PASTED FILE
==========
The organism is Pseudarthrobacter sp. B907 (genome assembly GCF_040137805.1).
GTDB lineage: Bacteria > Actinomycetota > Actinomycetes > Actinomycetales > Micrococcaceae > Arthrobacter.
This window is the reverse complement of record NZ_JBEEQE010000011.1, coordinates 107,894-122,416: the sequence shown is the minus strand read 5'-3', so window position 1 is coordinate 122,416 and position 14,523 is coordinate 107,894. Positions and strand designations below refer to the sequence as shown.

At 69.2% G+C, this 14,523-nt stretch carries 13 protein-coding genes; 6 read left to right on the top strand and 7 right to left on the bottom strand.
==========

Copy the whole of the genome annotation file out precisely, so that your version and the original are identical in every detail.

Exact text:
The organism is Pseudarthrobacter sp. B907 (genome assembly GCF_040137805.1).
GTDB lineage: Bacteria > Actinomycetota > Actinomycetes > Actinomycetales > Micrococcaceae > Arthrobacter.
This window is the reverse complement of record NZ_JBEEQE010000011.1, coordinates 107,894-122,416: the sequence shown is the minus strand read 5'-3', so window position 1 is coordinate 122,416 and position 14,523 is coordinate 107,894. Positions and strand designations below refer to the sequence as shown.

At 69.2% G+C, this 14,523-nt stretch carries 13 protein-coding genes; 6 read left to right on the top strand and 7 right to left on the bottom strand.